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Labor markets and mental wellbeing: Labor market conditions and suicides in the United States (1979–2004)

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  • Mohseni-Cheraghlou, Amin
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    Abstract

    Applying a fixed-effects panel analysis to a 1979–2004 panel data of the U.S. states, this essay re-examines the link between labor markets and suicides in the United States. By disaggregating the analysis across genders and three different age groups (20–34, 35–64, and 65+) and analyzing several other labor market indicators besides overall unemployment rates, the essay finds that deteriorations in labor markets is associated with hikes in suicide rates of only men and women between 35 and 64 years of age. In other words, higher group-specific unemployment rates, larger deviations of unemployment rates from their group-specific trends, and larger variance in the overall unemployment rates are all associated with higher suicide rates of adults aged 35–64, or prime working-age adults. These findings suggest that the mental wellbeing of prime working-age adults is more dependent on labor market conditions than people in other age groups. Therefore, during period when prime working-age adults are facing unfavorable labor market conditions, U.S. suicide prevention programs must especially target this group of population.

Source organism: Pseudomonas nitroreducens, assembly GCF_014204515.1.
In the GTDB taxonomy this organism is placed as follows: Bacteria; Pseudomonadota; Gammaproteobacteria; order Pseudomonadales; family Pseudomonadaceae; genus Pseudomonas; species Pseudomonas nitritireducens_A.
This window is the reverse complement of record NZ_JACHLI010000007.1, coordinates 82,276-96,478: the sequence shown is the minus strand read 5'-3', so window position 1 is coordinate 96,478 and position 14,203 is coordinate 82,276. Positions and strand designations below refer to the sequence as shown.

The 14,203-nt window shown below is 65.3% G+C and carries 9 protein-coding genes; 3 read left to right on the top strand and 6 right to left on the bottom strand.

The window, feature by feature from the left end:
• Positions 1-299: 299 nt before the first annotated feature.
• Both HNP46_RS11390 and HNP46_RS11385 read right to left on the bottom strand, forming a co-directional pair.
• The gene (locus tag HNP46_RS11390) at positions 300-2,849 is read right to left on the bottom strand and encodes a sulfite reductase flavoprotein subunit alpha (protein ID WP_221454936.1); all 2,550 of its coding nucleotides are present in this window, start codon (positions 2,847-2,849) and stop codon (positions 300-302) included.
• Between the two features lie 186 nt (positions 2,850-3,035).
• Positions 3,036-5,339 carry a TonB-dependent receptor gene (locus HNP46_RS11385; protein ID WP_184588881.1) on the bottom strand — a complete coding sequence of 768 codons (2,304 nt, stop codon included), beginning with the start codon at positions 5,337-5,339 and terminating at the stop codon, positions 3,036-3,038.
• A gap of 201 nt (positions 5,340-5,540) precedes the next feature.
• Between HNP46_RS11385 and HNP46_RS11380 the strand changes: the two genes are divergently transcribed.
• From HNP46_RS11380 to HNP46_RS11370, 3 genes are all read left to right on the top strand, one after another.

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    Bibliographic Info

    Article provided by Elsevier in its journal Journal of Behavioral and Experimental Economics (formerly The Journal of Socio-Economics).

    Volume (Year): 45 (2013)
    Issue (Month): C ()
    Pages: 175-186

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    Handle: RePEc:eee:soceco:v:45:y:2013:i:c:p:175-186

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    Web page: http://www.elsevier.com/locate/inca/620175

    Related research

    Keywords: Suicide; Mental wellbeing; Labor markets; Unemployment; Fixed-effects; Panel data;

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